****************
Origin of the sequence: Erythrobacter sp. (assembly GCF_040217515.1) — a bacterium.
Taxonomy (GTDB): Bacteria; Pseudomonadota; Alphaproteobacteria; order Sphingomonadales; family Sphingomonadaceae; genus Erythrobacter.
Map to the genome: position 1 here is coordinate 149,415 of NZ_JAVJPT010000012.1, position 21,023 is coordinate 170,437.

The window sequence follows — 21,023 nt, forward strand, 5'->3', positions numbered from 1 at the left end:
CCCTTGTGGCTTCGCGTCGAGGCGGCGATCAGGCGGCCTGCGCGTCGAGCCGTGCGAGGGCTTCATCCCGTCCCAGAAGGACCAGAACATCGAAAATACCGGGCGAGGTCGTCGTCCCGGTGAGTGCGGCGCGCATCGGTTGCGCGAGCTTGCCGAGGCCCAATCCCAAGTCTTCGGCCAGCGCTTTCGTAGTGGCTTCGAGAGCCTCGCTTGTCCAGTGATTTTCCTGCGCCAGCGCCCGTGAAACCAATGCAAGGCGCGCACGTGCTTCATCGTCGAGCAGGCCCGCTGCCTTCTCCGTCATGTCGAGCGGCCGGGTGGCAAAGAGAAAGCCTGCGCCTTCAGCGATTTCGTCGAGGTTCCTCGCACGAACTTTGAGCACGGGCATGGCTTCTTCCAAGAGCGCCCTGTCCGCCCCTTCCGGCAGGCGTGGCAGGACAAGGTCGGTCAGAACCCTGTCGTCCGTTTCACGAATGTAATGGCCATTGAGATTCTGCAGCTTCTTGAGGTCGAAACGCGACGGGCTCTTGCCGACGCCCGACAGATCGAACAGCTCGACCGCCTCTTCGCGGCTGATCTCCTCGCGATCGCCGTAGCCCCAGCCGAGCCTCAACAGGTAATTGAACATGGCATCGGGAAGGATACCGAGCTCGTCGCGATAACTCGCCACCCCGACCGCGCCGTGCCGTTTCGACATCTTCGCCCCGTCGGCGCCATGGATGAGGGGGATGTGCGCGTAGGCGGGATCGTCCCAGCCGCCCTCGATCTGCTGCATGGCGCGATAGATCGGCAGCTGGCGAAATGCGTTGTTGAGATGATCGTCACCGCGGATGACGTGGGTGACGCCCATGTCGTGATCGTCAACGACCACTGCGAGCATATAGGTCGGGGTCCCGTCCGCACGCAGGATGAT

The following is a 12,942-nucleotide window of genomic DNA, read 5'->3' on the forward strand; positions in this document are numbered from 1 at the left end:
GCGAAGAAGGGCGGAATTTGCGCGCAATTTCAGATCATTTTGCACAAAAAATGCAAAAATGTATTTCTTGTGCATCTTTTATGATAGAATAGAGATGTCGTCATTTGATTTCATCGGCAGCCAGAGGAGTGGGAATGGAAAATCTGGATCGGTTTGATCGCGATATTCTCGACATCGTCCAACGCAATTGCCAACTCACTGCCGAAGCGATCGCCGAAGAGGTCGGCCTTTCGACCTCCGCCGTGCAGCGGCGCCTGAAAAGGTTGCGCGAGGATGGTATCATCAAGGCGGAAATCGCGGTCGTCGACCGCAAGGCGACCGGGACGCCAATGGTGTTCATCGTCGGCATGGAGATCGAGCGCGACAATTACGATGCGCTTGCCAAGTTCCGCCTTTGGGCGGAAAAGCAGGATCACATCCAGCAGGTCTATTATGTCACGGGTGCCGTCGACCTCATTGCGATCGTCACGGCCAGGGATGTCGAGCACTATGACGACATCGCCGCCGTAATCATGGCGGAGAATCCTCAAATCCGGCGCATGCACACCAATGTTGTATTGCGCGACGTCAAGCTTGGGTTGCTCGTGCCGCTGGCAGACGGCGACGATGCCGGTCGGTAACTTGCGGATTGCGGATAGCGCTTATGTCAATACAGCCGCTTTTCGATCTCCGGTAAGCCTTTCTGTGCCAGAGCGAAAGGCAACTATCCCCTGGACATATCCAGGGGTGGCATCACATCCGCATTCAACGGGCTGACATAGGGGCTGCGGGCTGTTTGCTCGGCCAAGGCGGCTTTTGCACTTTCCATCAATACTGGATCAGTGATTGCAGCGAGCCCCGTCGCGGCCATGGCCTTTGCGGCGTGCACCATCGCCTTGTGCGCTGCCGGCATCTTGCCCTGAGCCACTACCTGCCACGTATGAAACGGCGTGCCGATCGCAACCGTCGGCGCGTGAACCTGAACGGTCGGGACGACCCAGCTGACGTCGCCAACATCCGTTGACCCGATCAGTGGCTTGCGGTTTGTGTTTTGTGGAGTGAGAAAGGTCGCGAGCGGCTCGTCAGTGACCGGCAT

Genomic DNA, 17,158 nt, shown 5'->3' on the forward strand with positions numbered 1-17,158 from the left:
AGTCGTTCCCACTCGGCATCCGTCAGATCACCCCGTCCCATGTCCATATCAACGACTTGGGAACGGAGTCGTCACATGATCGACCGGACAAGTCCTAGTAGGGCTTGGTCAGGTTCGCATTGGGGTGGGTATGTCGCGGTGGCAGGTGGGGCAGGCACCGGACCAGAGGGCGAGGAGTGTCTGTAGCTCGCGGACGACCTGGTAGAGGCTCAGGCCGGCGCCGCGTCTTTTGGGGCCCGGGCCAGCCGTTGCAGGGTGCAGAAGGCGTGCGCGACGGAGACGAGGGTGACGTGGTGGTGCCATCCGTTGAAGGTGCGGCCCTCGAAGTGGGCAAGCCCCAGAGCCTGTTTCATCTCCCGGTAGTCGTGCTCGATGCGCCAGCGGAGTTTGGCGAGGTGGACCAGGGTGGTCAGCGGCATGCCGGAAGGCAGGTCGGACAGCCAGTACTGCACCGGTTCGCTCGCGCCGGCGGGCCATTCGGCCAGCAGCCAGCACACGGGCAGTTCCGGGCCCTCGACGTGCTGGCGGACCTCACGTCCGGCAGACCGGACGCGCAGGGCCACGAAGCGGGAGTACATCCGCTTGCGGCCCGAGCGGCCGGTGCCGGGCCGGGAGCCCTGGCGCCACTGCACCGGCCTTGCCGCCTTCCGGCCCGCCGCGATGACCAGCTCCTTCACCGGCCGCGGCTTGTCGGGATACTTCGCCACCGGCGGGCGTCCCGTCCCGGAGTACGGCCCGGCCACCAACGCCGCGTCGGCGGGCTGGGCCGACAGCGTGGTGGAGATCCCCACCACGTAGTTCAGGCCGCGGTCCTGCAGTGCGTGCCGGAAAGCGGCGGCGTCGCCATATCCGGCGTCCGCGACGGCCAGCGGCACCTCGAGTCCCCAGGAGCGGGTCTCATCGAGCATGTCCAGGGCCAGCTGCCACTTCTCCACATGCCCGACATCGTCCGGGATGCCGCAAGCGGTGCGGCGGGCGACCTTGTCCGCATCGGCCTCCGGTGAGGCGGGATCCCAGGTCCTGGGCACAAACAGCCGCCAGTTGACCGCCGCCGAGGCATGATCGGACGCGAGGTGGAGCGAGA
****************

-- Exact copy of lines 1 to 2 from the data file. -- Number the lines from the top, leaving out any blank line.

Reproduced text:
Origin of the sequence: Erythrobacter sp. (assembly GCF_040217515.1) — a bacterium.
Taxonomy (GTDB): Bacteria; Pseudomonadota; Alphaproteobacteria; order Sphingomonadales; family Sphingomonadaceae; genus Erythrobacter.